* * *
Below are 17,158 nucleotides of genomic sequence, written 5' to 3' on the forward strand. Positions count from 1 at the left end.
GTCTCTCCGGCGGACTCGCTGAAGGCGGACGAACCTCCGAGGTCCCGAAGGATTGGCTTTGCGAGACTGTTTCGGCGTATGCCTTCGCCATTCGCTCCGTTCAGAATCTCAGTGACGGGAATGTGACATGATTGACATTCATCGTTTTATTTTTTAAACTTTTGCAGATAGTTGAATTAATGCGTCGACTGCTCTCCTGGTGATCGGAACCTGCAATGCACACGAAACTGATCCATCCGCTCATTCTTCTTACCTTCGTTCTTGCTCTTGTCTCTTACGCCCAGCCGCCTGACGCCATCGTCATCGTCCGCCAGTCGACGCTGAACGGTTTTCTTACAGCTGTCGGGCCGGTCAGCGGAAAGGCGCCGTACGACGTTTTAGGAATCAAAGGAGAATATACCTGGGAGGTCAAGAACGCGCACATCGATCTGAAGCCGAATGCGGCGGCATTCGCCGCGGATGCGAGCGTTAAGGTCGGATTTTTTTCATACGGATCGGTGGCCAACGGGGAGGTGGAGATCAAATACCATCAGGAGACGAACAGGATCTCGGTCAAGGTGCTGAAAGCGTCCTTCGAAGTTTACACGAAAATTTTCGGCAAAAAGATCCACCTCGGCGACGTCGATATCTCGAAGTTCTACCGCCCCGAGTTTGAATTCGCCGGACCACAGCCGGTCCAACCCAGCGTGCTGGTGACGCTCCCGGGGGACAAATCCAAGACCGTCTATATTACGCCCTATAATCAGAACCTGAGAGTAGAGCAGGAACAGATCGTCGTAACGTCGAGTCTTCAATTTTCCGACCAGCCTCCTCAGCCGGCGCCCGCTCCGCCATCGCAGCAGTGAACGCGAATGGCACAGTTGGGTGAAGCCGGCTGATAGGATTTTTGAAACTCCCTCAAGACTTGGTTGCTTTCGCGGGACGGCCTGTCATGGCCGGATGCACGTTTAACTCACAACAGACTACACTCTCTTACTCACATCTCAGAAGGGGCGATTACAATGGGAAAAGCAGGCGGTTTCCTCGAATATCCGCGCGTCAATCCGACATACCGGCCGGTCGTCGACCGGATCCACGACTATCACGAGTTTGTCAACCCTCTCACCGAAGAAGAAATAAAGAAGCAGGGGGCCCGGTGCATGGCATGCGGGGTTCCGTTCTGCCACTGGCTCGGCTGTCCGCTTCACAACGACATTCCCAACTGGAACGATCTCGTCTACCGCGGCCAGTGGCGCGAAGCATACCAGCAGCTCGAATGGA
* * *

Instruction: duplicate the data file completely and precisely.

Below are 17,158 nucleotides of genomic sequence, written 5' to 3' on the forward strand. Positions count from 1 at the left end.
GTCTCTCCGGCGGACTCGCTGAAGGCGGACGAACCTCCGAGGTCCCGAAGGATTGGCTTTGCGAGACTGTTTCGGCGTATGCCTTCGCCATTCGCTCCGTTCAGAATCTCAGTGACGGGAATGTGACATGATTGACATTCATCGTTTTATTTTTTAAACTTTTGCAGATAGTTGAATTAATGCGTCGACTGCTCTCCTGGTGATCGGAACCTGCAATGCACACGAAACTGATCCATCCGCTCATTCTTCTTACCTTCGTTCTTGCTCTTGTCTCTTACGCCCAGCCGCCTGACGCCATCGTCATCGTCCGCCAGTCGACGCTGAACGGTTTTCTTACAGCTGTCGGGCCGGTCAGCGGAAAGGCGCCGTACGACGTTTTAGGAATCAAAGGAGAATATACCTGGGAGGTCAAGAACGCGCACATCGATCTGAAGCCGAATGCGGCGGCATTCGCCGCGGATGCGAGCGTTAAGGTCGGATTTTTTTCATACGGATCGGTGGCCAACGGGGAGGTGGAGATCAAATACCATCAGGAGACGAACAGGATCTCGGTCAAGGTGCTGAAAGCGTCCTTCGAAGTTTACACGAAAATTTTCGGCAAAAAGATCCACCTCGGCGACGTCGATATCTCGAAGTTCTACCGCCCCGAGTTTGAATTCGCCGGACCACAGCCGGTCCAACCCAGCGTGCTGGTGACGCTCCCGGGGGACAAATCCAAGACCGTCTATATTACGCCCTATAATCAGAACCTGAGAGTAGAGCAGGAACAGATCGTCGTAACGTCGAGTCTTCAATTTTCCGACCAGCCTCCTCAGCCGGCGCCCGCTCCGCCATCGCAGCAGTGAACGCGAATGGCACAGTTGGGTGAAGCCGGCTGATAGGATTTTTGAAACTCCCTCAAGACTTGGTTGCTTTCGCGGGACGGCCTGTCATGGCCGGATGCACGTTTAACTCACAACAGACTACACTCTCTTACTCACATCTCAGAAGGGGCGATTACAATGGGAAAAGCAGGCGGTTTCCTCGAATATCCGCGCGTCAATCCGACATACCGGCCGGTCGTCGACCGGATCCACGACTATCACGAGTTTGTCAACCCTCTCACCGAAGAAGAAATAAAGAAGCAGGGGGCCCGGTGCATGGCATGCGGGGTTCCGTTCTGCCACTGGCTCGGCTGTCCGCTTCACAACGACATTCCCAACTGGAACGATCTCGTCTACCGCGGCCAGTGGCGCGAAGCATACCAGCAGCTCGAATGGA